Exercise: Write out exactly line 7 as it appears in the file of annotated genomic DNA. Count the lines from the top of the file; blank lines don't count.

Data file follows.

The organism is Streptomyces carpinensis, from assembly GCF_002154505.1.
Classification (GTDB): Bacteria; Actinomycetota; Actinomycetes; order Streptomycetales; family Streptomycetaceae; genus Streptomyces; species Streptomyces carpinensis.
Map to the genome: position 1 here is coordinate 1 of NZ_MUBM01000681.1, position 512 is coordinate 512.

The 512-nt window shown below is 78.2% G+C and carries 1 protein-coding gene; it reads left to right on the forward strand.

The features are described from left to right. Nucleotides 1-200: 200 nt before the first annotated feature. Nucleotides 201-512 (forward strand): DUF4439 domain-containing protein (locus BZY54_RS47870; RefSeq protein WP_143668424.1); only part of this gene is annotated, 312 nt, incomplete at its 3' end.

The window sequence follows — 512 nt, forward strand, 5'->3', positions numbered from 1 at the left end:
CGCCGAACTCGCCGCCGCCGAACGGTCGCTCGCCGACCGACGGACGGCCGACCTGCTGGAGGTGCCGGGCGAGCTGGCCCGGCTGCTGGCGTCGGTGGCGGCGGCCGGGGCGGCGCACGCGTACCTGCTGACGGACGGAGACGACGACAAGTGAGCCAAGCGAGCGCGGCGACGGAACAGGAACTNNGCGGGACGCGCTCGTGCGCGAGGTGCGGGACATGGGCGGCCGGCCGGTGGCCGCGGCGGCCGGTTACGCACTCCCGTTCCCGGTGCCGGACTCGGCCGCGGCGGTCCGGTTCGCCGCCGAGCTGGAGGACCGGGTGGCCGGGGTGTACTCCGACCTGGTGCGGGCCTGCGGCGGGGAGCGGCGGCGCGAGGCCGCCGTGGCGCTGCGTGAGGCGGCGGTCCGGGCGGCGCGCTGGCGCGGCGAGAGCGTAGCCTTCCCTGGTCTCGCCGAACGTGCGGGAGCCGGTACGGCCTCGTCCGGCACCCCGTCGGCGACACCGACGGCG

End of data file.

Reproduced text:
CGCCGAACTCGCCGCCGCCGAACGGTCGCTCGCCGACCGACGGACGGCCGACCTGCTGGAGGTGCCGGGCGAGCTGGCCCGGCTGCTGGCGTCGGTGGCGGCGGCCGGGGCGGCGCACGCGTACCTGCTGACGGACGGAGACGACGACAAGTGAGCCAAGCGAGCGCGGCGACGGAACAGGAACTNNGCGGGACGCGCTCGTGCGCGAGGTGCGGGACATGGGCGGCCGGCCGGTGGCCGCGGCGGCCGGTTACGCACTCCCGTTCCCGGTGCCGGACTCGGCCGCGGCGGTCCGGTTCGCCGCCGAGCTGGAGGACCGGGTGGCCGGGGTGTACTCCGACCTGGTGCGGGCCTGCGGCGGGGAGCGGCGGCGCGAGGCCGCCGTGGCGCTGCGTGAGGCGGCGGTCCGGGCGGCGCGCTGGCGCGGCGAGAGCGTAGCCTTCCCTGGTCTCGCCGAACGTGCGGGAGCCGGTACGGCCTCGTCCGGCACCCCGTCGGCGACACCGACGGCG